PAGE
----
Impact of GST on Indian Economy

We will present you with some facts regarding the impact of GST on the Indian economy

The Goods and Service Tax (GST) council of India has completed three years of the GST regime. Although, the government is still striving to address various issues and concerns to build a sound taxation system. On the other hand, the government was resolving downsides concerning the impact of GST on the Indian economy, the COVID-19 pandemic worsened it. Now we will tell you the impact of GST on the Indian economy in recent times.

GST impact during COVID-19

  1. The deadly COVID-19 pandemic has led to the loss of many innocent lives, steepening the economy globally. It also led to lots of poor people with no shelter, food, job, or hopes. The severe economic impact has collapsed various industries and businesses.
  2. This COVID-19 surge created a new world of uncertainty. The economic standstill is said to recess a large part of the world. Several countries were striving to recover from the low economic growth of 2019 in the current year. But COVID-19’s never-ending business-led individual countries to stand back again.
  3. Industries, large enterprises, and small businesses in India are hoping for a quicker economic recovery in this case as well.
  4. The Finance Minister, Nirmala Sitharaman, announced the extended due dates to file GST compliance.
  5. The government made it necessary for businesses to e-invoice the GST tax invoice format to simplify filing GST returns.
  6. It is important to note that when returns are filed after the beneficial dates given by the government, a late fee along with an interest rate of 18% will be charged. Also, the extended due dates are applicable only for the current fiscal policy.

Impact of GST on Ongoing Contracts

1. Goods: Credited Notes for Goods Returns

As per the announcement of newly notified GST, Income Tax Credit or Credit notes can only be claimed if the reverse ITC amount of the receipt is available on the GST portal in GSTR-2A. The taxpayers can issue credit notes within six months from the end of the fiscal year or on the date of filing annual returns. It is up to the convenience of the taxpayer. Though, a credit note cannot be issued if the taxation on specific supplies mentioned has been passed to some other person. If there is no tax liability, taxpayers can avail of the refund. A credit note against the same has to be adjusted accordingly.

2. Goods: Posts Sales Discount (PSD)

To avail PSD, several enterprises are joining the supplementary contract or agreements. Thus, customers demand negotiation before processing the final payments. Business owners must make a note that agreements applicable for any discounts must be pre-notified before or at the time of the supply of goods. As any negotiations or supplementary contracts made effective after the sales can be challenged by the department.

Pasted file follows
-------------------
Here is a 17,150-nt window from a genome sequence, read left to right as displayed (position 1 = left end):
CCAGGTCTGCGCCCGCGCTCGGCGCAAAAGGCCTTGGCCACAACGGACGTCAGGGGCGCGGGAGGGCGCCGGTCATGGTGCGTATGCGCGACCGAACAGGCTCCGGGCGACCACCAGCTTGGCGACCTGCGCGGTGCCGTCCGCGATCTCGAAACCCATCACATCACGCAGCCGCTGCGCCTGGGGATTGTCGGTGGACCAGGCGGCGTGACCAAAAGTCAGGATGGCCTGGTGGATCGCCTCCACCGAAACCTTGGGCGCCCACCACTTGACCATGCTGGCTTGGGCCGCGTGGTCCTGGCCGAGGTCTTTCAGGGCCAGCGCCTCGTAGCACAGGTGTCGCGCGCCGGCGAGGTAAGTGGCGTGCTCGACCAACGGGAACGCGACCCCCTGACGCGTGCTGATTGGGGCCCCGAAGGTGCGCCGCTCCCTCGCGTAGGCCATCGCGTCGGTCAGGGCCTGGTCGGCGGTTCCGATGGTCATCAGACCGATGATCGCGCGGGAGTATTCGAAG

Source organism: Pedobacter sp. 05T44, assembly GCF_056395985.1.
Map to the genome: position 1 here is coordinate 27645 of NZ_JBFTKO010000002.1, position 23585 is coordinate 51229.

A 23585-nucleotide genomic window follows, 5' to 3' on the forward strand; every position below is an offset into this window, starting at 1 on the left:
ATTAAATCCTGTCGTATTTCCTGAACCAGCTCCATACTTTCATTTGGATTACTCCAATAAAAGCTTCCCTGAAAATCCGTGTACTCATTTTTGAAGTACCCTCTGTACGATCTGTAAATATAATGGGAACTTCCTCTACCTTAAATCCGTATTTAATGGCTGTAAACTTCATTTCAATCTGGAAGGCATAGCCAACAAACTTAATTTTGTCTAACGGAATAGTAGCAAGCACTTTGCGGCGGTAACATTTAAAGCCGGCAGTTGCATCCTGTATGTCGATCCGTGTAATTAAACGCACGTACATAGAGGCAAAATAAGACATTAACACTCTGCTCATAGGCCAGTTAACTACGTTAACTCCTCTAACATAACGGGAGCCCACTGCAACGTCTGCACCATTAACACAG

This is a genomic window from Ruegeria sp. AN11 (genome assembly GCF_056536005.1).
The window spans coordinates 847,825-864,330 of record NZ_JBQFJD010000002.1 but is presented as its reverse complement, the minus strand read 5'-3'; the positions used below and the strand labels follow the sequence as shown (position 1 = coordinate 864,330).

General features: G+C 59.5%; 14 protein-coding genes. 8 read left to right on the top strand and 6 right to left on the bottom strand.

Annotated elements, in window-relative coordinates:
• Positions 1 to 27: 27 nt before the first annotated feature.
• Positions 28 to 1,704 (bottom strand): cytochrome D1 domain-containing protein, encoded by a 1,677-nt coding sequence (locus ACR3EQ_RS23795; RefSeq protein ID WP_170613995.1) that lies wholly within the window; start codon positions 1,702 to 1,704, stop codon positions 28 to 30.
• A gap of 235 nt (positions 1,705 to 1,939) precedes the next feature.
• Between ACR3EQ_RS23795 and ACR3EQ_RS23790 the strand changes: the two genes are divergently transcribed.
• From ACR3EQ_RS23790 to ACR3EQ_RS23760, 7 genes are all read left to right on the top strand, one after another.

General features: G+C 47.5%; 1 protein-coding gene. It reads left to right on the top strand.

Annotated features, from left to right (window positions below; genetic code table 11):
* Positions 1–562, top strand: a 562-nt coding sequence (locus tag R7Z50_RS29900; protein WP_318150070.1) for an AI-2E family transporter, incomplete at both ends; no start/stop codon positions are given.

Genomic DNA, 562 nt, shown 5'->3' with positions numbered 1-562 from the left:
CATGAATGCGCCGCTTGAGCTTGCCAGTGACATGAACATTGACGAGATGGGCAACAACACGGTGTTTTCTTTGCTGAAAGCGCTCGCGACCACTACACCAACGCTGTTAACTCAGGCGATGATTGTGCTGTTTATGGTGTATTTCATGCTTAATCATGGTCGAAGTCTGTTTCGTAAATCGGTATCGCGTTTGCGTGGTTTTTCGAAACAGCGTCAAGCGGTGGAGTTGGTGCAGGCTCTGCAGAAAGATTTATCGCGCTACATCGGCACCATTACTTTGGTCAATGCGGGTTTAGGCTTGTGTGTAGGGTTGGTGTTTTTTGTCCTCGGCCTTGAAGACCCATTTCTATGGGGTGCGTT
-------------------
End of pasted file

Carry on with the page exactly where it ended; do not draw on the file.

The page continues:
3. Services: Credit notes

For services, taxpayers can issue credit notes for taxable value or tax charged. The same must be issued under the tax invoice for deficiently supplied services. Enterprises must provide evidence before the department explaining the reason why they require a downward revision in prices. It should justify the circumstances that led them to the same. In such situations, small business owners can avail of a refund with the approval of the department.

4. Services: Advanced Received for Services on Contracts Cancelled

The GST liabilities must be discharged on advances received on services before receipt. In case the contract is cancelled after receiving the advance, the assesses can either claim refund or adjust the advance tax against liability. A tax refund is available in such situations.

Impact of GST on Income Tax Credit (ITC) implications

1. ITC incurred to rid from the COVID-19 surge

The enterprises have decided to incur their expenses to fight against COVID-19. The government has provided a directive for business owners to incur a particular expenditure along with expenses such as employee health insurance, personal protective equipment (PPE) and sanitisers, costs incurred for allowing employees to work from home and capital expenditure. It is important to note that the business owners must know that each expense will be examined before its allowability. For instance, health insurance is not allowed under GST Act unless provided as per the government’s notification. Also, the business owners must maintain documentation to justify the need for expenses incurred.

2. Reversal of ITC for not paying suppliers within 180 days

As the due dates are extended, the government has not provided clarification about the reversal of ITC if suppliers aren’t paid within 180 days. Although, if the government offers any such explanations, business owners will have to decide accordingly. If 180 days limit exceeds the due date, it is evident that no extension will be applicable concerning the terms and notifications mentioned above.

3. Reversal of ITC on obsolete inventory

Business owners must reverse the goods that are destroyed, disposed of, or written off. Enterprises must maintain accurate documentation for appropriate obsolete inventory form and reverse ITC at the same time when filing returns.

4. ITC on good sold at a loss

Due to the COVID-19 pandemic, many businesses had come to a standstill. they were selling under distress. If enterprises have accurate documentation on goods sold for a lesser price, they can claim a refund.

5. Good sent for job-work

When inputs are sent to job work without tax payment, the principal is liable to pay tax and applicable interest for the unpaid period. It is recommended that business owners apply for a time limit extension on reviewing the status of capital goods and inputs sent to job work.

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